The Borrego Springs Sculptures of Galleta Meadows

Amazing prehistoric steel sculptures bring the desert to life

Borrego Springs Sculptures
••• Borrego Springs Sculptures. Property of Ricardo Breceda

Somewhere in the harsh, sparse desert of Borrego Springs roam massive mammoths, serpent, saber tooth, gomphotherium, camel, birds and sloths. Really. And it's not some Hollywood movie set. In fact, it's one of the most awe-inspiring sculpture displays you may have never heard about.

I've covered other artistic and sculptural secrets around San Diego, including Queen Califia's Magical Garden, the Bear at UCSD and the Scripps Turd. But there's one collection of sculptures where the stark desert setting gives the artwork even more of a visual impact.

A Sculpture Vision for Galleta Meadows Estates

Dennis Avery, land owner of Galleta Meadows Estates in Borrego Springs envisioned the idea of adding free-standing art to his property with original steel welded sculptures created by artist/welder Ricardo Breceda, who is based in Perris, California.

The life-size or larger sculptures are of creatures that once roamed the Borrego Valley when it was a lush forest. Mammoths, camels, turtles, wild horses and giant sloths are some of the pieces that have been attracting the curious to town.

Avery, of the Avery Label fortune, owns about three square miles of undeveloped property throughout Borrego Springs. He commissioned Breceda in 2008 to create a collection of metal prehistoric creatures.

The Creation of Borrego Springs Sculptures 

The display, dubbed “Sky Art” by Avery, was initiated in the spring of 2008 with the placement of a family of gomphotheres, prehistoric elephant-like mammals that roamed North America, including the San Diego area, almost 4 million years ago. The largest of Breceda's tusked creatures measures 12 feet tall and 20-feet long.

In just a few years, the collection grew to include sculptures of animals that were once found in the area, like sabertooth cats, giant tortoises, prehistoric camels, Columbian mammoths, Merriam’s tapirs, extinct horses, ground sloths and massive birds. Avery's quirky collection, many of which are visible from Borrego Springs Road, grew even more unique with the addition of -- somewhat incongruously -- human figures like a gold miner, Spanish padre, Native American, farm workers plus popular dinosaurs such as a spinosaurus, velociraptor, allosaurus and Tyrannosaurus rex.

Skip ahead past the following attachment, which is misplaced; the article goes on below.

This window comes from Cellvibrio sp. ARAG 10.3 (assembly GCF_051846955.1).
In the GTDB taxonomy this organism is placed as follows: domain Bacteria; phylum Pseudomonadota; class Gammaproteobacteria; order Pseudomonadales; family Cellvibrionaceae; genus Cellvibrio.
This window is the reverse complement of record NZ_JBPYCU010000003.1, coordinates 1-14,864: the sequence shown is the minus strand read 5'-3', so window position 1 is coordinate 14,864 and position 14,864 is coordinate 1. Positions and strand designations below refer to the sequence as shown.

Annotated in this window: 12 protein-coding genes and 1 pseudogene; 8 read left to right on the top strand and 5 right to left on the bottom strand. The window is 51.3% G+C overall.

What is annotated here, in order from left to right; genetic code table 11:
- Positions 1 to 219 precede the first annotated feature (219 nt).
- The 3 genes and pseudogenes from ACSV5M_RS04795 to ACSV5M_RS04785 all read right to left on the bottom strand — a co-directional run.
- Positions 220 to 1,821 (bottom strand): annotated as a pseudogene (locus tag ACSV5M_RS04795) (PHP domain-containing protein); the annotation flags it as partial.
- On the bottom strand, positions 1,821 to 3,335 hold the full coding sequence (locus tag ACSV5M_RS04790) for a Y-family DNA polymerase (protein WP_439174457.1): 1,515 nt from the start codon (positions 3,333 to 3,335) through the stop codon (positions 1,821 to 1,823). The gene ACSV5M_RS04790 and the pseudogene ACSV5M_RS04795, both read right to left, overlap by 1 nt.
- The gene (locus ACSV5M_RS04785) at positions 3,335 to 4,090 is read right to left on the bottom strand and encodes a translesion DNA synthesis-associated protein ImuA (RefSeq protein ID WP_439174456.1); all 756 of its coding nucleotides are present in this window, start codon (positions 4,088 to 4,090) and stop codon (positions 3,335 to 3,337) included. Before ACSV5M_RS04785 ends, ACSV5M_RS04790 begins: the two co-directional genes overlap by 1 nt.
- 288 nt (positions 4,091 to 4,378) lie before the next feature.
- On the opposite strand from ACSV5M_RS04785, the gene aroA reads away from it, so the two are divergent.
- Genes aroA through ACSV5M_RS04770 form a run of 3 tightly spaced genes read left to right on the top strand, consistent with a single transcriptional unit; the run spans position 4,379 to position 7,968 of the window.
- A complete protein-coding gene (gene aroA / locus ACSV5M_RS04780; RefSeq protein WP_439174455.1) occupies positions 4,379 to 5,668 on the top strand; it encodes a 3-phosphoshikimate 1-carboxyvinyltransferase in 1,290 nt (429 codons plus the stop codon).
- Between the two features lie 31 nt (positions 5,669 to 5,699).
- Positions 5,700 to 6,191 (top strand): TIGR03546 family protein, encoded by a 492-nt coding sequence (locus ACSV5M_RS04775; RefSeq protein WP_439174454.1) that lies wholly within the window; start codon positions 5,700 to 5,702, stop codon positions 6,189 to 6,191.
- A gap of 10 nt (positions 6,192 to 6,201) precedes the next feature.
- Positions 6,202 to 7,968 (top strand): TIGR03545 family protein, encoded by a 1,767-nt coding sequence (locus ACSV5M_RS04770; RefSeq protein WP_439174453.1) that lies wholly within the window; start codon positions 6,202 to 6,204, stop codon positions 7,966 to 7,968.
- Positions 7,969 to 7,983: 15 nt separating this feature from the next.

In all, there are 129 figures of Breceda's creations.

The latest of Breceda's creations is probably the most spectacular -- a 350-foot sea serpent that seemingly burrows and emerges from the desert sand. With the head of a dragon and a rattlesnake's tail, the serpent, which cost around $40,000, took four months to craft, and another three months to erect it in Borrego Springs.

Although Ricardo Breceda's creations are part of Avery's Galleta Meadows Sky Art collection, the menagerie isn’t just situated in a single place. Most of the sculptures can be found along the Borrego Springs Road both north and south of Borrego Springs' downtown. Most of the collection is scattered north of Christmas Circle, the roundabout in the center of Borrego Springs. A number of other sculptures are displayed south of Christmas Circle along Borrego Springs Road before you get to Yaqui Pass Road.

How to See the Borrego Springs Sculptures 

The Breceda creatures can easily be seen from your car while driving, but you can park your car off the pavement and get up close to take pictures. Just be careful since you're in the desert environment, so you'll need to take precautions because you're in rattlesnake country. In addition, be aware that there is traffic traveling at high speed along Borrego Springs Road.